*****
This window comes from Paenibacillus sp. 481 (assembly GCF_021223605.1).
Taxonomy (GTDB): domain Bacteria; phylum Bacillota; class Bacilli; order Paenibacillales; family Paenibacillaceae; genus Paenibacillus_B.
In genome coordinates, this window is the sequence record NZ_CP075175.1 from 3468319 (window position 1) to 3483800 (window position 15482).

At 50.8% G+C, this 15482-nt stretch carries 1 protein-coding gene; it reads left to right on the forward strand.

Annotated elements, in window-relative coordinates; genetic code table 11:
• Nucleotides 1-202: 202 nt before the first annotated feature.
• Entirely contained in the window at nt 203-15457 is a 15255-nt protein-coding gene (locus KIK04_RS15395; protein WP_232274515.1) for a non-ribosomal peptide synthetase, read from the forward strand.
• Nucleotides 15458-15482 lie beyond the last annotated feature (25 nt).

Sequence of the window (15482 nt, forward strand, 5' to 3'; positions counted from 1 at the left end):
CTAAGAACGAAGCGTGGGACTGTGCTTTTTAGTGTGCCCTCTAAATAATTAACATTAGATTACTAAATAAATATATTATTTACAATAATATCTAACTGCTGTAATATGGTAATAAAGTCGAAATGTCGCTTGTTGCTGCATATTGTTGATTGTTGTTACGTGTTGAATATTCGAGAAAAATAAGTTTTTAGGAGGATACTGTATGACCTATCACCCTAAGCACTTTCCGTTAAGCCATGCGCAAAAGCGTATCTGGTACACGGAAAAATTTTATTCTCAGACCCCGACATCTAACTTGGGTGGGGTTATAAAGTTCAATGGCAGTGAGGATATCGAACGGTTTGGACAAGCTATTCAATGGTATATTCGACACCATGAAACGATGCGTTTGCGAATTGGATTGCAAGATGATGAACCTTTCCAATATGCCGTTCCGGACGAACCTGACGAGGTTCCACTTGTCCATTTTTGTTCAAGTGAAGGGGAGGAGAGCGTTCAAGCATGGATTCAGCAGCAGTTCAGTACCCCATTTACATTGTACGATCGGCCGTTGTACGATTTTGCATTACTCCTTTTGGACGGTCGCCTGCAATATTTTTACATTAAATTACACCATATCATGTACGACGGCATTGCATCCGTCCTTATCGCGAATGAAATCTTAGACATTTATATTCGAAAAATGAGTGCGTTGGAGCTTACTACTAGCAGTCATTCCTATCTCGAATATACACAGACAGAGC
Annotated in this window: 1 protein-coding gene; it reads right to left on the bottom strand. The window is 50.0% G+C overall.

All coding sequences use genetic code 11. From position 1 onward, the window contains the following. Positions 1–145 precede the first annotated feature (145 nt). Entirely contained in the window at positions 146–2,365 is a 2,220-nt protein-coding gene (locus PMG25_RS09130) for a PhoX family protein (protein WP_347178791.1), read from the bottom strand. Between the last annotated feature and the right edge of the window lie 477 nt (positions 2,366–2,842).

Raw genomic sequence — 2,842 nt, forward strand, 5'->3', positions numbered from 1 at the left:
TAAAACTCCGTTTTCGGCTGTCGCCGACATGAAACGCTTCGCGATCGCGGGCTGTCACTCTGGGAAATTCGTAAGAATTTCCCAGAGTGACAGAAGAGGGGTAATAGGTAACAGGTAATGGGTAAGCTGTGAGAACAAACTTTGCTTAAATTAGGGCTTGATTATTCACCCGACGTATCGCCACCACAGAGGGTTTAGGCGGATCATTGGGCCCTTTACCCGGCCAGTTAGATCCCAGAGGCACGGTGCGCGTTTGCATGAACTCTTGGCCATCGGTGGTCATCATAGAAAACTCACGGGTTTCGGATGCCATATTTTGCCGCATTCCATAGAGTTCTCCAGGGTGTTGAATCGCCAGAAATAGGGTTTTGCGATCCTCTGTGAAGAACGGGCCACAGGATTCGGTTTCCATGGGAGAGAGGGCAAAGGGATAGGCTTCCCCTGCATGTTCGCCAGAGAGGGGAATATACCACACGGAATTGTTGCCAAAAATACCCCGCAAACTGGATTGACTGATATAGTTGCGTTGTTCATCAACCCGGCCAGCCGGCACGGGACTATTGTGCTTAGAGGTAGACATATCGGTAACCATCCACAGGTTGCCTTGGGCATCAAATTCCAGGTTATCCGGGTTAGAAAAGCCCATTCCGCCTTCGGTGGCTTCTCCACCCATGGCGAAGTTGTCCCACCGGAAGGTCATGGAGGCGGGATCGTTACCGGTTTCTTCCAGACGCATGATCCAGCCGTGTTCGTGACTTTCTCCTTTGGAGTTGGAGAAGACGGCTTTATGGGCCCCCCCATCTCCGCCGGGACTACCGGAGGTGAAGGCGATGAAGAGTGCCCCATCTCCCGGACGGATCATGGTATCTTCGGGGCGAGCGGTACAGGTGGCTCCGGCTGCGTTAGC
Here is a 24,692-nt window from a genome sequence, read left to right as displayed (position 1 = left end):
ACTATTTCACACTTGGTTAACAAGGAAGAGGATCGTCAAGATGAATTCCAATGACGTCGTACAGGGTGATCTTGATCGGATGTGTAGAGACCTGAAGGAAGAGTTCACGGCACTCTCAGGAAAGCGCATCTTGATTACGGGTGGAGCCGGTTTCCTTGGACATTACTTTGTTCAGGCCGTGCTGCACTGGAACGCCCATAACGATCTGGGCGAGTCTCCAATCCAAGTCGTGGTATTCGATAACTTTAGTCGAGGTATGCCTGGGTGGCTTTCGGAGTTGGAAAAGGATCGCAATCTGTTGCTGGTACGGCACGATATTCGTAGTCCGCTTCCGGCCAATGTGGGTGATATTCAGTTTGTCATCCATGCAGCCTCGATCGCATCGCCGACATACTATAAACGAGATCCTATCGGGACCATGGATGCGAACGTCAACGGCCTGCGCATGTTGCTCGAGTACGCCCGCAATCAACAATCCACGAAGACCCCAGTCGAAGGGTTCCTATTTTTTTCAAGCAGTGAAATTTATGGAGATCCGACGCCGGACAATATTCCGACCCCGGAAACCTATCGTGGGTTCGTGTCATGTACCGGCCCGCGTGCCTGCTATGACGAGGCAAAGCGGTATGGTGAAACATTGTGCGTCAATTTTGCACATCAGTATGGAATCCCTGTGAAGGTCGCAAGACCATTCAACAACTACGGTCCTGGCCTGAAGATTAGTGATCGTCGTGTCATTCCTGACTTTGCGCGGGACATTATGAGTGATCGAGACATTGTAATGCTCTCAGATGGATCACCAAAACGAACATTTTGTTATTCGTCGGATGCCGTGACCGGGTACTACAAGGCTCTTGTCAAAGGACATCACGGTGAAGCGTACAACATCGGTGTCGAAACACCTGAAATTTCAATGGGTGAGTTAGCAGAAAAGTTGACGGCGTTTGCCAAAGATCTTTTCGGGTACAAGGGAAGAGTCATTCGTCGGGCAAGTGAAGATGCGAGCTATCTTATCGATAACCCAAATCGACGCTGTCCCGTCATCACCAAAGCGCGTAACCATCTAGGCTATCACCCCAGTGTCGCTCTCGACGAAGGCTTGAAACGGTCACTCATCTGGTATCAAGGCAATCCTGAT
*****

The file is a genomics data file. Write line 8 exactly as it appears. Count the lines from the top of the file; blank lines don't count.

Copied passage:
• Nucleotides 15458-15482 lie beyond the last annotated feature (25 nt).